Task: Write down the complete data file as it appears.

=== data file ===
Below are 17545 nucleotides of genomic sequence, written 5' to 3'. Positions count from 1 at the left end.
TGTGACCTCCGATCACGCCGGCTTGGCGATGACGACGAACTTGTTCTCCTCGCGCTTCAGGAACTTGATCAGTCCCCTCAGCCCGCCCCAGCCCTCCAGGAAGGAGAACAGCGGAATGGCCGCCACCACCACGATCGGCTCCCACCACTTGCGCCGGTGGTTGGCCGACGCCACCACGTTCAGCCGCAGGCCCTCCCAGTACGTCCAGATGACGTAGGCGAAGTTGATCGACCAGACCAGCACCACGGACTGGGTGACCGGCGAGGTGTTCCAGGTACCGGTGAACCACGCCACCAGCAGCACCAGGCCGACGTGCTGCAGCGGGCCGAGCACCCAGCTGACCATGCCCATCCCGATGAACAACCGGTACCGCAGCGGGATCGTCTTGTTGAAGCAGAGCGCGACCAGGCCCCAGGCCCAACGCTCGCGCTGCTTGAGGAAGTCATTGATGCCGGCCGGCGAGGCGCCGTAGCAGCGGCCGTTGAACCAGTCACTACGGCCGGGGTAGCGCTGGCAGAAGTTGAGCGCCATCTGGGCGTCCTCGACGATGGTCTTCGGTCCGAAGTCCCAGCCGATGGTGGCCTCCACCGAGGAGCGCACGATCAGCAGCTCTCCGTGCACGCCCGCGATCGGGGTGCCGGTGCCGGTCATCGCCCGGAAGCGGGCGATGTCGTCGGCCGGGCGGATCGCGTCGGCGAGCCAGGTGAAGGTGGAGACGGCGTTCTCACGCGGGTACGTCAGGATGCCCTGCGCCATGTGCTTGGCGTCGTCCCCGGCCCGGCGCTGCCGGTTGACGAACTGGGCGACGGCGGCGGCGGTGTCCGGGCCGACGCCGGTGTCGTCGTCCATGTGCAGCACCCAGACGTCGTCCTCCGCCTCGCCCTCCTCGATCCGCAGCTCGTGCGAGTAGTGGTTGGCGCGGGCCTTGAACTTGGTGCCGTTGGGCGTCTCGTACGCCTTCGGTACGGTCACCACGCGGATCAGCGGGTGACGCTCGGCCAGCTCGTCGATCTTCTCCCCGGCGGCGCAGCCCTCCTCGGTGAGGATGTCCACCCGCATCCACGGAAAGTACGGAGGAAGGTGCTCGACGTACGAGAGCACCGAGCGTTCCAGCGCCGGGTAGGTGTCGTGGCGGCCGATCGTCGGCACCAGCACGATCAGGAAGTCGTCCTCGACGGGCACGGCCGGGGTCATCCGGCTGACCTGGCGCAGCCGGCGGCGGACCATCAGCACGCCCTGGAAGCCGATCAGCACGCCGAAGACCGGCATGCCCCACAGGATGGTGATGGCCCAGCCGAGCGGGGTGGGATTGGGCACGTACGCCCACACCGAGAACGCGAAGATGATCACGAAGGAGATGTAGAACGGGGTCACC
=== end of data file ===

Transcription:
Below are 17545 nucleotides of genomic sequence, written 5' to 3'. Positions count from 1 at the left end.
TGTGACCTCCGATCACGCCGGCTTGGCGATGACGACGAACTTGTTCTCCTCGCGCTTCAGGAACTTGATCAGTCCCCTCAGCCCGCCCCAGCCCTCCAGGAAGGAGAACAGCGGAATGGCCGCCACCACCACGATCGGCTCCCACCACTTGCGCCGGTGGTTGGCCGACGCCACCACGTTCAGCCGCAGGCCCTCCCAGTACGTCCAGATGACGTAGGCGAAGTTGATCGACCAGACCAGCACCACGGACTGGGTGACCGGCGAGGTGTTCCAGGTACCGGTGAACCACGCCACCAGCAGCACCAGGCCGACGTGCTGCAGCGGGCCGAGCACCCAGCTGACCATGCCCATCCCGATGAACAACCGGTACCGCAGCGGGATCGTCTTGTTGAAGCAGAGCGCGACCAGGCCCCAGGCCCAACGCTCGCGCTGCTTGAGGAAGTCATTGATGCCGGCCGGCGAGGCGCCGTAGCAGCGGCCGTTGAACCAGTCACTACGGCCGGGGTAGCGCTGGCAGAAGTTGAGCGCCATCTGGGCGTCCTCGACGATGGTCTTCGGTCCGAAGTCCCAGCCGATGGTGGCCTCCACCGAGGAGCGCACGATCAGCAGCTCTCCGTGCACGCCCGCGATCGGGGTGCCGGTGCCGGTCATCGCCCGGAAGCGGGCGATGTCGTCGGCCGGGCGGATCGCGTCGGCGAGCCAGGTGAAGGTGGAGACGGCGTTCTCACGCGGGTACGTCAGGATGCCCTGCGCCATGTGCTTGGCGTCGTCCCCGGCCCGGCGCTGCCGGTTGACGAACTGGGCGACGGCGGCGGCGGTGTCCGGGCCGACGCCGGTGTCGTCGTCCATGTGCAGCACCCAGACGTCGTCCTCCGCCTCGCCCTCCTCGATCCGCAGCTCGTGCGAGTAGTGGTTGGCGCGGGCCTTGAACTTGGTGCCGTTGGGCGTCTCGTACGCCTTCGGTACGGTCACCACGCGGATCAGCGGGTGACGCTCGGCCAGCTCGTCGATCTTCTCCCCGGCGGCGCAGCCCTCCTCGGTGAGGATGTCCACCCGCATCCACGGAAAGTACGGAGGAAGGTGCTCGACGTACGAGAGCACCGAGCGTTCCAGCGCCGGGTAGGTGTCGTGGCGGCCGATCGTCGGCACCAGCACGATCAGGAAGTCGTCCTCGACGGGCACGGCCGGGGTCATCCGGCTGACCTGGCGCAGCCGGCGGCGGACCATCAGCACGCCCTGGAAGCCGATCAGCACGCCGAAGACCGGCATGCCCCACAGGATGGTGATGGCCCAGCCGAGCGGGGTGGGATTGGGCACGTACGCCCACACCGAGAACGCGAAGATGATCACGAAGGAGATGTAGAACGGGGTCACC